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Restricting DHCP

Discussion in 'Windows XP' started by bigsnowy, Dec 12, 2001.

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  1. bigsnowy

    bigsnowy Thread Starter

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    Howdy Y'all I gotta use your Brain for a sec....

    Is there any way to prevent unauthorized users from plugging in to my network/domain? (ie with laptops) and getting an IP?
    I know that they will be very limited in movement even with them getting an IP but still I want to try and prevent it from happening period.

    This is a large organization so assigning by MAC for each and every PC is not feasable and limiting the DHCP scope to the exact number of clients we currently have is not an option either.

    This is a windows 2000 domain with 90% win2k Pro clients.

    Thanks!
     
  2. Dan O

    Dan O

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    The problem is that a person does not have to logon to the domain to get an IP address and use the network, so even if you could block using Windows 2000 it would not really help. You mention the number one method, using Mac addresses but it does require a lot of work. Another option is you could purchase routers or switches that offered port security. Or Cisco's URT (User Registration Tool), which can be tied to an Windows IDs.
     
  3. Rockn

    Rockn

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    How are they logging in as unauthorized users in the first place? Don't you use some kind of authentication for users to access your network? What's wrong with a username and password. Windows and DHCP will not normally give an IP addres unless they are authenticated by a login session.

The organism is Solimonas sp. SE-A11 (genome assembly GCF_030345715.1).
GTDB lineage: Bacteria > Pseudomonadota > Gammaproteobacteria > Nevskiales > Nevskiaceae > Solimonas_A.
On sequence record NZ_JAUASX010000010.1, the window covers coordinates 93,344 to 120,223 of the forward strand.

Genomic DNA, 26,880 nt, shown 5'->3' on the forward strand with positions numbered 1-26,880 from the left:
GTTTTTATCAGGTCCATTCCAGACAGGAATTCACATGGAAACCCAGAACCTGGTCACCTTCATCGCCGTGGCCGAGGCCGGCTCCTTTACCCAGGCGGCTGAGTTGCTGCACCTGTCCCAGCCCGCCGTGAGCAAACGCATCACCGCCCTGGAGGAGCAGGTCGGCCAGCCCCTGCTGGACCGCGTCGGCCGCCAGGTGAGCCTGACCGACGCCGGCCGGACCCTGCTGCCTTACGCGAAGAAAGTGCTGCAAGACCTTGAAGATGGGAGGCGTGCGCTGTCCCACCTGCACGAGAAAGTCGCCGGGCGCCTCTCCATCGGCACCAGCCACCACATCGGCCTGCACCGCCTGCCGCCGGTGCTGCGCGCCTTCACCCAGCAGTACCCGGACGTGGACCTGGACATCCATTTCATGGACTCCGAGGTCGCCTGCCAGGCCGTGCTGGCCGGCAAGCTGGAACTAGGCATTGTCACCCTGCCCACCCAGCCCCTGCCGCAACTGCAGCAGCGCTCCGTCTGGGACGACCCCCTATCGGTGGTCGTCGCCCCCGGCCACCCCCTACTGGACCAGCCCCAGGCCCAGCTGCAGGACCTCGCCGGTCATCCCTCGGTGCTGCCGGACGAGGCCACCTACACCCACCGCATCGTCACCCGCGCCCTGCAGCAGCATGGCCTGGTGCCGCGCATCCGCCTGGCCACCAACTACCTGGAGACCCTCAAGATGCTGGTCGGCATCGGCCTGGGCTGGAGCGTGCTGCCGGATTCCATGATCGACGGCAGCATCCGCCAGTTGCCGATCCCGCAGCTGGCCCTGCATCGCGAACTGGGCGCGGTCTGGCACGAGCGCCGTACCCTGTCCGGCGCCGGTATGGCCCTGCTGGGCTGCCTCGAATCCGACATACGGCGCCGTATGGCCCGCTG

4. bigsnowy

    bigsnowy Thread Starter

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    I am actually looking into the URT recommendation right now.

    They are not loggin in as unauth. users right now, I was just trying to my unauthorized Computer/Laptops from plugging into the network and getting an IP from the DHCP.

    They can't login but they are able to see the number scheme 192.168.x.x etc

    All computers get an IP at boot up on a DHCP w/ automatic DHCP clients, not when they login.
     
  5. Dan O

    Dan O

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    The URT uses layer 2 and 3 switching. What you do with the URT is setup your local LAN with no default routed connections. A user is prompted for a ID and password and it's validated. If authorized the user is the switched to a group they belong too. i.e. Accounting or Sales. The URT is pretty cool.
     
  6. p5mmx10g

    p5mmx10g

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    reconfig the dhcp server
    use static. that will restic any unwanted connection to your network, other wise if a laptop using windows 98 will see your dhcp
     
  7. bigsnowy

    bigsnowy Thread Starter

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    to much overhead to configure all 500 or so machines to a static ip.
     
  8. p5mmx10g

    p5mmx10g

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    i don't think there is anyway to stop this.

    the computer can't tell who is authorized and who is not, unless you do something on it.
     
  9. myrddinbach

    myrddinbach

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    Use IAS authentication. Set your switches for PEAP and use IAS w/ PEAP and certificates. You can set it for computer authentication only - then if you plug in a rogue machine that is not part of a domain it will fail to authorize and you will get an apipa address and no connectivity.
     
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